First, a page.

Wednesday, March 16, 2011

Roundhouse Roundup: One Healthy Industry

A version of this was published in The Santa Fe New Mexican
March 17, 2011

First it was Gov. Susana Martinez’s radio spots and robo calls urging people to call their legislators to vote for bills prohibiting illegal immigrants from getting driver’s licenses. Democrats in the Roundhouse have been howling over that for weeks.

Then Wednesday, the state Democratic Party struck back, unleashing a radio ad featuring two women dissing the governor.

“Well, obviously she hasn’t been focused on creating jobs. My husband is still out of work, and Governor Martinez is spending all her time on her divisive agenda,” one woman says. “Ugh, thought the campaign was over. Does she even have a jobs plan?”

Actually, there’s one industry that’s likely to be creating a lot of new jobs: The political attack ad industry. It’s thriving in New Mexico. Ugh! The campaign’s never over.

Speaking of ad campaigns: State law requires groups that advertise in favor of or in opposition to legislation to register and report expenses to the Secretary of State’s Office. So far, three have done so. One is the Susana Martinez for Governor Campaign, which on Feb. 28 reported spending $5,648 assumedly for the driver’s license spots.

Martinez’s political consultant, Jay McCleskey, wrote a note attached to the report saying, “We do not believe we are required to file this report, as the campaign committee’s expenditures promoting Gov. Martinez’s agenda promote her considered re-election campaign. However, out of abundance of caution and to be transparent as position, we are filing this report.”

The others filing reports were:

* The American Federation of Teachers, which on March 1 reported spending $38,489 on advertising. Of that, $15,000 went to Adelstein Liston, a political consulting firm based in Washington, D.C., and Chicago. The rest went for newspaper and Internet ads. (Full disclosure — The New Mexican was paid $3,939.)

* The Conservation Voters New Mexico on March 3 reported spending $2,065 for “patch-through calls,” which allowed people to connect with their legislator to protest the Cultural Properties Review bills (HB 422 and SB 421). These bills would have made it harder to designate cultural and historic sites. (Both bills effectively died in committee.)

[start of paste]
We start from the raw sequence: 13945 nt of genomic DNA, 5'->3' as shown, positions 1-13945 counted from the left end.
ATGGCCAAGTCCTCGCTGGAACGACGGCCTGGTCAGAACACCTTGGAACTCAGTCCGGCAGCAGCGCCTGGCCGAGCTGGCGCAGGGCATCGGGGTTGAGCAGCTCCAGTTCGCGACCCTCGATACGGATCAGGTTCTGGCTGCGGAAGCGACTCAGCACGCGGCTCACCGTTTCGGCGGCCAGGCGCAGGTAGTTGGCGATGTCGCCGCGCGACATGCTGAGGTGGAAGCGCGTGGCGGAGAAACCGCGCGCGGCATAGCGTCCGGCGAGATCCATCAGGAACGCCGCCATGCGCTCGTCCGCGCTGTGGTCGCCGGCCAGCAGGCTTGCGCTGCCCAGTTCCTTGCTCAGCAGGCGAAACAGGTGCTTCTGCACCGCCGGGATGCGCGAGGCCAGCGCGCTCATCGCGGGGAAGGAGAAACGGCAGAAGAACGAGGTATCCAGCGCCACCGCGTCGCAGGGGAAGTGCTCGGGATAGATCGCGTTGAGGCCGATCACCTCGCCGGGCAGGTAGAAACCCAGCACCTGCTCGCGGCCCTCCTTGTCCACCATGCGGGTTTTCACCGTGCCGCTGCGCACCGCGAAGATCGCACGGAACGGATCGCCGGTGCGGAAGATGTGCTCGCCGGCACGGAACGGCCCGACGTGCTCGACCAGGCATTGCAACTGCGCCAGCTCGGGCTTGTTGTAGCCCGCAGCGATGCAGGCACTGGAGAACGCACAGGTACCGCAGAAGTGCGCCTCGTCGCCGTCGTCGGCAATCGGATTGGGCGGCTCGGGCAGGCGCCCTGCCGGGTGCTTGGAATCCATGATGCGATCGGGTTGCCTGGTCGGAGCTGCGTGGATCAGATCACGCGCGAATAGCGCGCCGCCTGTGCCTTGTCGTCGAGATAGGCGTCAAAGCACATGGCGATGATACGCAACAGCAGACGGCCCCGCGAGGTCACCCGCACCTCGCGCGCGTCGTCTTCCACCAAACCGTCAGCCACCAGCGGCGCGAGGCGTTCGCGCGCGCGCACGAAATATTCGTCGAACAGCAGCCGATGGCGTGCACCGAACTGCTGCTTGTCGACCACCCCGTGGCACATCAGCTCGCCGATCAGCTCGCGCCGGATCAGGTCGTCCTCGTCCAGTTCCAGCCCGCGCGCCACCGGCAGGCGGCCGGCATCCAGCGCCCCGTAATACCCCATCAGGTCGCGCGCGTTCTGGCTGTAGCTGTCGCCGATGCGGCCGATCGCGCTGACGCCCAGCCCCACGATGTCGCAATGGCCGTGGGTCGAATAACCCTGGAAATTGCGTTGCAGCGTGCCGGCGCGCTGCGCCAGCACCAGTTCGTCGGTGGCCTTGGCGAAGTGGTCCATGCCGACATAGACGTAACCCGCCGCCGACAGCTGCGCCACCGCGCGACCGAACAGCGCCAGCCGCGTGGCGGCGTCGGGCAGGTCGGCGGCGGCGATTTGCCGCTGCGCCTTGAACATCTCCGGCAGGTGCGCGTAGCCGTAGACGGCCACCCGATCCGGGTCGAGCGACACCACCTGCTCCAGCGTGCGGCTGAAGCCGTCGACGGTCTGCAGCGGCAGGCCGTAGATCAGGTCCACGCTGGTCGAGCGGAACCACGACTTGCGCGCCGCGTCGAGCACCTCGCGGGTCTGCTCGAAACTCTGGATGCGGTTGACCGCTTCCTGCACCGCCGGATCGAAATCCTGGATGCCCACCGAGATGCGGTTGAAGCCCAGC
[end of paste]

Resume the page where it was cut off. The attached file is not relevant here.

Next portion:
Hungry like a vote-fraud perpetrator: The restless specter of voter fraud reared its ugly head at the Roundhouse again this week. Secretary of State Dianna Duran testified before the House Voters & Election Committee that a cross-check of voter-registration lists and the list of foreign nationals with driver’s licenses showed that 37 of them had voted, possibly fraudulently, in state elections.

A Tuesday news release from the Secretary of State’s Office said, “These are still under investigation to verify the accuracy of the information.”

I was reminded of the last time the state Republican Party raised a stink about voter fraud, which included a case involving another D. Duran.

In October 2008, right before the general election, the party issued a news release with a subject line that screamed, “Fraudulent Votes Cast in New Mexico: Obama’s ACORN Must Be Shut Down Before Election, All Activities Investigated.”

The party released copies of public records they said demonstrated six specific examples of fraudulent voter registrations, “including one for the well known 80’s pop band Duran-Duran.”

However, two of the people named later showed up at a news conference to declare their legitimacy. And subsequent news reports pointed out that “Duran Duran” was the name of a real person in Albuquerque, who is listed in the phone book.

“Duran Duran” is not a common name, but it’s not unheard of. There’s another one in Ruidoso, plus eight more scattered around the country, according to a popular online phone directory.